>>>>> GILLIBERT, Andre 
>>>>>     on Sat, 14 Jan 2023 16:05:31 +0000 writes:

    > Dear developers,
    > I found an inconsistency in the predict.lm() function between offset and 
non-offset terms of the formula, but I am not sure whether that is intentional 
or a bug.

    > The problem can be shown in a simple example:

    > mod <- local({
    >   y <- rep(0,10)
    >   x <- rep(c(0,1), each=5)
    >   list(lm(y ~ x), lm(y ~ offset(x)))
    > })
    > # works fine, using the x variable of the local environment
    > predict(mod[[1]], newdata=data.frame(z=1:10))
    > # error 'x' not found, because it seeks x in the global environment
    > predict(mod[[2]], newdata=data.frame(z=1:10))

    > I would expect either both predict() to use the local x
    > variable or the global x variable, but the current
    > behavior is inconsistent.

    > In the worse case, both variables may exist but refer to
    > different data, which seems to be very dangerous in my
    > opinion.

    > The problem becomes obvious from the source code of model.frame.default() 
and predict.lm()

    > predict.lm() calls model.frame()

    > For a non-offset variable, the source code of model.frame.default shows:

    > variables <- eval(predvars, data, env)

    > Where env is the environment of the formula parameter.

    > Consequently, non-offset variables are evaluated in the context of the 
data frame, then in the environment of the formula/terms of the model.

    > For offset variables, the source code of predict.lm() contains:

    > eval(attr(tt, "variables")[[i + 1]], newdata)

    > It is not executed in the environment of the formula/terms of the model.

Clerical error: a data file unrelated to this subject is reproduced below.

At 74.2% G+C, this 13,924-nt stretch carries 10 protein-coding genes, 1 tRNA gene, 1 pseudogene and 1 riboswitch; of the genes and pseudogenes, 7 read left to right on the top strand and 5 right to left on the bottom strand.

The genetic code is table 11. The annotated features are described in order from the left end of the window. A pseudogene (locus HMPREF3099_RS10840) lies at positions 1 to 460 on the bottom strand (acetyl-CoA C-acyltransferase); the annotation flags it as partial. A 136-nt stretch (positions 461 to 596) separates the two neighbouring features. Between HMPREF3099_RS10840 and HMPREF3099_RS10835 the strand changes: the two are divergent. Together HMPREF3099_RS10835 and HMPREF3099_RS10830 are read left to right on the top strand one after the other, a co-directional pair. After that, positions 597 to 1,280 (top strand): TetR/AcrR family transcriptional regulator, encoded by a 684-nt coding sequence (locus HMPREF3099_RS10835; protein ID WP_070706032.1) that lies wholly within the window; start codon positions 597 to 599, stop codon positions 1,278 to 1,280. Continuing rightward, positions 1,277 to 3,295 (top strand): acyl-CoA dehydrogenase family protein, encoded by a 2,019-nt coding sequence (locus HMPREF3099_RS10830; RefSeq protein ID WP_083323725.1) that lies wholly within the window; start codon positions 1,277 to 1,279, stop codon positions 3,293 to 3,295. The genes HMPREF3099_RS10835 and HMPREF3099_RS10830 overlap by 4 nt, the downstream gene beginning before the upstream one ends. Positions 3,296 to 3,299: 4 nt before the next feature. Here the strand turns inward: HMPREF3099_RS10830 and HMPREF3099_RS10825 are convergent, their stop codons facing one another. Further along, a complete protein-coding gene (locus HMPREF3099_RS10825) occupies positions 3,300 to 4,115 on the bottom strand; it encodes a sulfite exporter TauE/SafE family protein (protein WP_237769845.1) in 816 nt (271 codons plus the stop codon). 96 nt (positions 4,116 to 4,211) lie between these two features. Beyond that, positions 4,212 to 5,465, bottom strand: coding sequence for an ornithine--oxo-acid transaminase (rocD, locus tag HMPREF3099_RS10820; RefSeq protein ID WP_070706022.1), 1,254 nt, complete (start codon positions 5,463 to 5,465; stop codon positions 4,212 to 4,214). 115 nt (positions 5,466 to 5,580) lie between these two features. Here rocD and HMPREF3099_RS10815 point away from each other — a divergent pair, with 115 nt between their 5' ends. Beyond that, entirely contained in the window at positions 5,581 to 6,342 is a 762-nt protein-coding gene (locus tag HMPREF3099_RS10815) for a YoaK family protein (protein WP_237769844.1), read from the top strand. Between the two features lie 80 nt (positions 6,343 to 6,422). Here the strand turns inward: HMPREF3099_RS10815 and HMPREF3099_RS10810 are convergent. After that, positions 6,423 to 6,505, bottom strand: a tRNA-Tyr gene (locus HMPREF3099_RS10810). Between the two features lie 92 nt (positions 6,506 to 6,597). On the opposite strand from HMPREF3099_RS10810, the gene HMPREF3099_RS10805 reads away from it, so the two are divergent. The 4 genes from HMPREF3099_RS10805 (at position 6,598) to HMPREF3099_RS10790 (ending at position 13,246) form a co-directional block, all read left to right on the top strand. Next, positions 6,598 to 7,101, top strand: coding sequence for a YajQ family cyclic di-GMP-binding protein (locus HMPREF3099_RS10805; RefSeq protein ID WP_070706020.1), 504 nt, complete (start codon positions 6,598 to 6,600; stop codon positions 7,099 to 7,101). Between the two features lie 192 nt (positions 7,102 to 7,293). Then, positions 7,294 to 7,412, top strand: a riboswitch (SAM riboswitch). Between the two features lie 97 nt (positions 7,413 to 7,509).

> The inconsistency could easily be fixed by a patch to predict.lm() by 
replacing eval(attr(tt, "variables")[[i + 1]], newdata) by eval(attr(tt, 
"variables")[[i + 1]], newdata, environment(Terms))

    > The same modification would have to be done two lines after:

    > offset <- offset + eval(object$call$offset, newdata, environment(Terms))

    > However, fixing this inconsistency could break code that rely on the old 

    > What do you think of that?

As I've worked last week on the  bugzilla issue about
predict.lm(), recently,

and before that on another small detail there,
I indeed had noticed -- just from code reading -- 
that there seem to be several small inconsistencies in
predict.lm();  also, between the two branches  se.fit=FALSE vs  se.fit=TRUE

In the mean time, you have filed a new bugzilla isse about this,


so we (and everyone interested) will continue the discussion

Thank you for contributing to make R better by this!

Best regards,

    > --

    > Sincerely
    > Andr´┐Ż GILLIBERT

Martin Maechler
ETH Zurich  and  R Core team

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